The world of wine is getting an increasingly smaller place and wine businesses are no longer just happy or able to make ends meet by operating in the country they are from. Export is very much now the name of the game. But it’s not as easy as it might sound. Here’s wine consultant, Alistair Morrell, and his checklist for exporters to follow. Or as he also says: Proper Planning Prevents Piss Poor Performance.
Travel to most international wine fairs and there are an increasing number of UK wine suppliers, importers and distributors that now have their own stands as they look to spread their wings to new markets and not have all their eggs in the ever thorny British wine market. Here’s Alistair Morrell’s tips on what steps to take first before even thinking about exporting overseas.
Perhaps the most important aspect of becoming an exporter or breaking into a new export market is preparation. We only need to look back at the last 18 months and the impact that Brexit, Trump, North Korea, and frequent terrorist attacks have had on creating a period of great uncertainty in the world. Not the best environment to be thinking about new business initiatives overseas. But the best antidote to uncertainty is planning and preparation.
Take these recent words from McDonalds’ chief executive, Paul Pomroy. He says the UK currently faces a “perfect storm of challenges” including food and wage inflation, interest rate movement and with the Brexit reality just around the corner, it’s not surprising businesses are becoming more and more cautious.
Yet his response is to keep investing, keep innovation high. Stand still and you risk being taken over by more dynamic rivals. “You have to be bold in your decision making,”’ is his strategy for the way forward.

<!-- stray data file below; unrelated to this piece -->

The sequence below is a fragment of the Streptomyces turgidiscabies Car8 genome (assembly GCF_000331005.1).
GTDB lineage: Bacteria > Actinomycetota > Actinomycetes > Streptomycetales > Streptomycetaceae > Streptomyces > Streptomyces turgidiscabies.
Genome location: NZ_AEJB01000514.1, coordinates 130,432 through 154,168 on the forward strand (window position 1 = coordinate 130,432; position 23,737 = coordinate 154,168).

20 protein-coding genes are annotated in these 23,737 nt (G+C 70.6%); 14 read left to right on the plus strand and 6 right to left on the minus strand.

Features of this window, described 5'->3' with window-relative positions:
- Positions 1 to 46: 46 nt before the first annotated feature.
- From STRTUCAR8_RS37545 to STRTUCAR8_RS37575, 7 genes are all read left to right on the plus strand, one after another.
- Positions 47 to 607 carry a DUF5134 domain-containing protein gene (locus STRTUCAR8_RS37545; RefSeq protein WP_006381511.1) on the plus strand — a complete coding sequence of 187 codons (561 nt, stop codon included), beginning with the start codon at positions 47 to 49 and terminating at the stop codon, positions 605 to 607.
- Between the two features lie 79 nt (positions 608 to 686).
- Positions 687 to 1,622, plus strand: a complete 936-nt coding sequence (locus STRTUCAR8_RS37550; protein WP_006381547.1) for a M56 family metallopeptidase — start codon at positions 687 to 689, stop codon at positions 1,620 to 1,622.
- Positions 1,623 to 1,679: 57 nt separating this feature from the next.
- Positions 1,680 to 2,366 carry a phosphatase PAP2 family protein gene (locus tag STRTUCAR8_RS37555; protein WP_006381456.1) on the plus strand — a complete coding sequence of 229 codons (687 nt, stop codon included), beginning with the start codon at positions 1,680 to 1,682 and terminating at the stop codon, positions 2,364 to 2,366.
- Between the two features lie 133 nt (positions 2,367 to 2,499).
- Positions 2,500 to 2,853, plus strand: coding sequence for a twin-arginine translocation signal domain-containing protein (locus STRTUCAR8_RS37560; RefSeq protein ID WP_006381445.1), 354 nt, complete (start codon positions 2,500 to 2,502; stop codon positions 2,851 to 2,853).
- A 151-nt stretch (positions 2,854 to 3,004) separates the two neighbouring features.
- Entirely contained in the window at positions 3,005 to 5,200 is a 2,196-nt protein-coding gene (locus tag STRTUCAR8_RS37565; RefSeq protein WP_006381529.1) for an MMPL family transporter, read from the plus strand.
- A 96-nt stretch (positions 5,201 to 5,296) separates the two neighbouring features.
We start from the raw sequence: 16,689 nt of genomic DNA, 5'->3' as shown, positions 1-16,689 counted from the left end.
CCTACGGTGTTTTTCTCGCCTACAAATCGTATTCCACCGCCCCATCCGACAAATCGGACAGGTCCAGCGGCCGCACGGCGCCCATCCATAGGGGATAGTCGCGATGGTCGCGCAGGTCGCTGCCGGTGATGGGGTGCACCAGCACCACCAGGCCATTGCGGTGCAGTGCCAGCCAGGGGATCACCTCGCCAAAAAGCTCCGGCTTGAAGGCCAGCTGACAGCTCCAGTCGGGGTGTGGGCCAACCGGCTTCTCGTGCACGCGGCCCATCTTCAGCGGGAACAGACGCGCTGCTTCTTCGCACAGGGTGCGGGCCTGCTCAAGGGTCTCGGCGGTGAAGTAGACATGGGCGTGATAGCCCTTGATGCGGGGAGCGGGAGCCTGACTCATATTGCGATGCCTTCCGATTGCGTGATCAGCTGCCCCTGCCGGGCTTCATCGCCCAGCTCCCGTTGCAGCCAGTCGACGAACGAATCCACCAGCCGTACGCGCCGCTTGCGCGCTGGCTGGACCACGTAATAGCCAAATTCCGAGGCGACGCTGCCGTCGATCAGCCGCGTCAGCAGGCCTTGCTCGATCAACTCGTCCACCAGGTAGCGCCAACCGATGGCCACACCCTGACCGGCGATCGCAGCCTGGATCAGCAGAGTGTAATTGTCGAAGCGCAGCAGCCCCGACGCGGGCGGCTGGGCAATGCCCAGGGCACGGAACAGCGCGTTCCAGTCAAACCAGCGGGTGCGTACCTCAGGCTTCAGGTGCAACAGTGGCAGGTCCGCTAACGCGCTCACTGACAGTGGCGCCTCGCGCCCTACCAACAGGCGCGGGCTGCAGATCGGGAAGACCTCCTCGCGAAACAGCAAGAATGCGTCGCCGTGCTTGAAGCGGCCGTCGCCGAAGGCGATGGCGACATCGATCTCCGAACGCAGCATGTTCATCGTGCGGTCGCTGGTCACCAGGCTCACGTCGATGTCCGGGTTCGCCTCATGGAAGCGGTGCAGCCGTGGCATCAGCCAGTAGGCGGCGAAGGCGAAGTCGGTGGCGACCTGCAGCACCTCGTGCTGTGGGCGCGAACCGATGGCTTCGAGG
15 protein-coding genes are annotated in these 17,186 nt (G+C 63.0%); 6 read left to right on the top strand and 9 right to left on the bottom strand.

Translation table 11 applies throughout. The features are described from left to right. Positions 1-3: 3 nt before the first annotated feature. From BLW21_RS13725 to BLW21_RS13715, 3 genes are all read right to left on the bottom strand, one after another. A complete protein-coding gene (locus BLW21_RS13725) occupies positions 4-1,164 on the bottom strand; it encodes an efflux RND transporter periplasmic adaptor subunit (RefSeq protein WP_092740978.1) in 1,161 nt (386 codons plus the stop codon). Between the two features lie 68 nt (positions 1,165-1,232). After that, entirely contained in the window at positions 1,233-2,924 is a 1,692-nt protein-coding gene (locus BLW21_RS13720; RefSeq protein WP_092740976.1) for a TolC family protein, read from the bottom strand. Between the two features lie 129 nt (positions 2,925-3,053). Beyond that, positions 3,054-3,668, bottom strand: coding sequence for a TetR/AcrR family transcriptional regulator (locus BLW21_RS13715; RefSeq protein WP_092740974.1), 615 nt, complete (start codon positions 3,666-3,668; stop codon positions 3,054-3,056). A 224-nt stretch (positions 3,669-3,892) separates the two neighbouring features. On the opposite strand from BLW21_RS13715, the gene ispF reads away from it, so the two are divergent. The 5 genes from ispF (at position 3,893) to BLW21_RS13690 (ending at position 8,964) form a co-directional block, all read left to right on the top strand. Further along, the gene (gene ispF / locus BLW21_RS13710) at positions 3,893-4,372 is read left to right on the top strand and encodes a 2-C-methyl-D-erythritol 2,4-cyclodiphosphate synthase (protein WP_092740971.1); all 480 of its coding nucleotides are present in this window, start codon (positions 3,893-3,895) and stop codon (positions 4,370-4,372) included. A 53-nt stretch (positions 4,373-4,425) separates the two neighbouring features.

The wine industry can draw some parallels to this. Wine drunk in a market other than its own has never been higher – 43% according to the OIV in 2015, and is likely to get higher with Chinese wine imports likely to grow until 2020 at least (Vinexpo 2018).
But we are also having to be brave in face of the worst global wine harvest since the early 1960s, that has reduced the available supply of wine considerably. Which has come at a time when global demand for wine is rising above supply levels for the first time. But whilst we live in unprecedented times, in the spirit of Paul Pomroy, the answer is not to draw our horns in and do less, but to take braver decisions and plan better.
So if you think your future lies in building bigger exports then here is a potential plan of attack. But don’t forget: Proper Planning Prevents Piss Poor Performance.
1) Remove the emotion
Emotion plays a big part in the wine industry and it is easy especially at the preparation stages to get over-excited about the new ground that you are about to break. Double check yourself for fact over fiction.
2) Check the data
What data is available to you? What is the background economy saying abot the target market? You might only produce a few thousand cases, but identifying the movement in the market, how big it is and how many players is important. Double checking its validity, possibly with friendly competitors is a good way of improving your confidence.
3) What’s the ‘meme’ of the market?